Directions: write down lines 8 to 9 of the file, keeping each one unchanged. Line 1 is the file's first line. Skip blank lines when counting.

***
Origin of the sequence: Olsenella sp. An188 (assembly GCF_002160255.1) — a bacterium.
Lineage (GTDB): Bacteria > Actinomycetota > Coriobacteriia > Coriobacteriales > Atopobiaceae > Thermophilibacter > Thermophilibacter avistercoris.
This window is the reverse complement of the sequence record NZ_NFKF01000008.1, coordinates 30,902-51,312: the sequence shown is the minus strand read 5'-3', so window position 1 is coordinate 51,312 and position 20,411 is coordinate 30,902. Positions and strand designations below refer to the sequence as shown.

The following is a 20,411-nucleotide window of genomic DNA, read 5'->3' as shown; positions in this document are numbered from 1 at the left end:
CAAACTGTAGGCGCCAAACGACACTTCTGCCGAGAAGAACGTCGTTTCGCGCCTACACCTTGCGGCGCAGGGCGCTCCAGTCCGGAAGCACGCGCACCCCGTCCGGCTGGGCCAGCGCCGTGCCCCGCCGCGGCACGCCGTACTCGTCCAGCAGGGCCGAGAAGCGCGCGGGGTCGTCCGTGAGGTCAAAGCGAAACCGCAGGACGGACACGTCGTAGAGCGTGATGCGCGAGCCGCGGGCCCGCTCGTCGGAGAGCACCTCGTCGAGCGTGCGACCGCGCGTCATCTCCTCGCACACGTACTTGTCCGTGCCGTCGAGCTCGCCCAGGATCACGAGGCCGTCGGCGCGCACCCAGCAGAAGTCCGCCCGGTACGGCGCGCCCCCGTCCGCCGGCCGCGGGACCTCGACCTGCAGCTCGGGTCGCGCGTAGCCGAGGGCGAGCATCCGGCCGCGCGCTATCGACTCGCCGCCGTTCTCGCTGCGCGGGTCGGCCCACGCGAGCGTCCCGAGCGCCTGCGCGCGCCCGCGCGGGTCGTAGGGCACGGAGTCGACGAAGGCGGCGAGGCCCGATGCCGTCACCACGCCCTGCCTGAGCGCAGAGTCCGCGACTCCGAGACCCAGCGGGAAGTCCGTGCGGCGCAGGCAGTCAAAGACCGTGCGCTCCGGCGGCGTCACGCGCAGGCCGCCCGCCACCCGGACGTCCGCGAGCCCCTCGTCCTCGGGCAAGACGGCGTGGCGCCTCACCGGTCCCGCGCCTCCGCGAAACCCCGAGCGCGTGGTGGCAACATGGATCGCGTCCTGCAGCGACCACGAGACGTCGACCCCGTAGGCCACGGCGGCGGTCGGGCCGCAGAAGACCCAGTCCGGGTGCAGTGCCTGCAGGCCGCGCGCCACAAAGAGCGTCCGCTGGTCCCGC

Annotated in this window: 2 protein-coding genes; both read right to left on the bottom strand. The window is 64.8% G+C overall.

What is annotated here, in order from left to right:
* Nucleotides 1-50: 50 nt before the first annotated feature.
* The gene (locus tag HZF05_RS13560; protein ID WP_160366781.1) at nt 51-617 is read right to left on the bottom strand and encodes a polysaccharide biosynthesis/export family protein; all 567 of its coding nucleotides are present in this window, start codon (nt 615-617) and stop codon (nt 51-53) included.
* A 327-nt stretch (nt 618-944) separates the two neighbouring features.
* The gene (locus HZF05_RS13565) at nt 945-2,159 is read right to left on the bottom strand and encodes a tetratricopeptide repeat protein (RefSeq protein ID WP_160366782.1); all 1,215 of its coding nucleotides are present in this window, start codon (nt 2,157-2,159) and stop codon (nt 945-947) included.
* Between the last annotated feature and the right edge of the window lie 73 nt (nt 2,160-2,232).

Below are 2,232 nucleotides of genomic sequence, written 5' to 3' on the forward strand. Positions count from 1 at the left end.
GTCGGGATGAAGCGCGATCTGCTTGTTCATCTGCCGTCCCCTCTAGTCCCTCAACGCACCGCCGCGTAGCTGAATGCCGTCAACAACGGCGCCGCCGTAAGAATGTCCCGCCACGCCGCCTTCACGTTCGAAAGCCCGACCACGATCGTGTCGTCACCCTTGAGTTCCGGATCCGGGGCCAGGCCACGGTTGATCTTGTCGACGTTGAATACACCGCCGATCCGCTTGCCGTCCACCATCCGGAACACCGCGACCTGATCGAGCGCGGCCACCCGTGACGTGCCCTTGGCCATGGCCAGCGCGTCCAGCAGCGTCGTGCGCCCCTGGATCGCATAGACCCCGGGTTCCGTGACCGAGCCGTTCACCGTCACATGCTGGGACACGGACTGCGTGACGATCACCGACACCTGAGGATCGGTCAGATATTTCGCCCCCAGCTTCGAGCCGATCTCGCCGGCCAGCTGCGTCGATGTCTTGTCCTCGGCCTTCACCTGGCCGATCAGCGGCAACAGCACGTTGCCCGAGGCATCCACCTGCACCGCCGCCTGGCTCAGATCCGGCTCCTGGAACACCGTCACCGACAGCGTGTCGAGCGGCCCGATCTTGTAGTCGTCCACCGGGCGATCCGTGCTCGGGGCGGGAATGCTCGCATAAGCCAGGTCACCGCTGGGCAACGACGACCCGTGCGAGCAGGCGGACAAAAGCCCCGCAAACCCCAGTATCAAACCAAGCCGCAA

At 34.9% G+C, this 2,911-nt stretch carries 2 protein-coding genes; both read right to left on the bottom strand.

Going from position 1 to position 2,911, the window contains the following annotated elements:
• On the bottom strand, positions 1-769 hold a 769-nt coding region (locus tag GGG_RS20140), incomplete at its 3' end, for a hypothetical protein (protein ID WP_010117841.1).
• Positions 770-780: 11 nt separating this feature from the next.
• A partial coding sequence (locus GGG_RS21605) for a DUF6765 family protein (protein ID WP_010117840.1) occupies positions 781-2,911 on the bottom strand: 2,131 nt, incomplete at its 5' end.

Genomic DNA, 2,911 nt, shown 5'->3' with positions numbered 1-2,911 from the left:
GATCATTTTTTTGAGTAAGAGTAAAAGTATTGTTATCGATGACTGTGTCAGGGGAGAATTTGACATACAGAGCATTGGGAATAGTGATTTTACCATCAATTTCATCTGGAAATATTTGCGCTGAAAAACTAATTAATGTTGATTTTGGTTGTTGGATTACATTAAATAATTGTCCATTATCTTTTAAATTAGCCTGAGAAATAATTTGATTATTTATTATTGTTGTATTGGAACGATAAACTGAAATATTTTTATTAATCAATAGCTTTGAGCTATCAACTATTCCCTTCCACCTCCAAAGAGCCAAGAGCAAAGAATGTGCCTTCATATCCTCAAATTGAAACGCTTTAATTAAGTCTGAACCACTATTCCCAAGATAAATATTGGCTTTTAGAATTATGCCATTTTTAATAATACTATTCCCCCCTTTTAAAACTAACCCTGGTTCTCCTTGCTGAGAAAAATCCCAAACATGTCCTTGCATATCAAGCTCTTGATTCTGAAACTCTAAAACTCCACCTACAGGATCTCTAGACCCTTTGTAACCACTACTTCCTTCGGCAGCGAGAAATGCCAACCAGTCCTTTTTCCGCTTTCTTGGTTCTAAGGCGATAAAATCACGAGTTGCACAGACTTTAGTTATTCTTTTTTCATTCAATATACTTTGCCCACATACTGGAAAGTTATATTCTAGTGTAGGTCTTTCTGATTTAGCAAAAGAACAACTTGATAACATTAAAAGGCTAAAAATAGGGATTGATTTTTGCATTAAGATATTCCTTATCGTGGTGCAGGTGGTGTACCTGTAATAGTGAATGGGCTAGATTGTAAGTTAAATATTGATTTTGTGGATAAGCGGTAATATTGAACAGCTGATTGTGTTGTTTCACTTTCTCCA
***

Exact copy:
* Nucleotides 1-50: 50 nt before the first annotated feature.
* The gene (locus tag HZF05_RS13560; protein ID WP_160366781.1) at nt 51-617 is read right to left on the bottom strand and encodes a polysaccharide biosynthesis/export family protein; all 567 of its coding nucleotides are present in this window, start codon (nt 615-617) and stop codon (nt 51-53) included.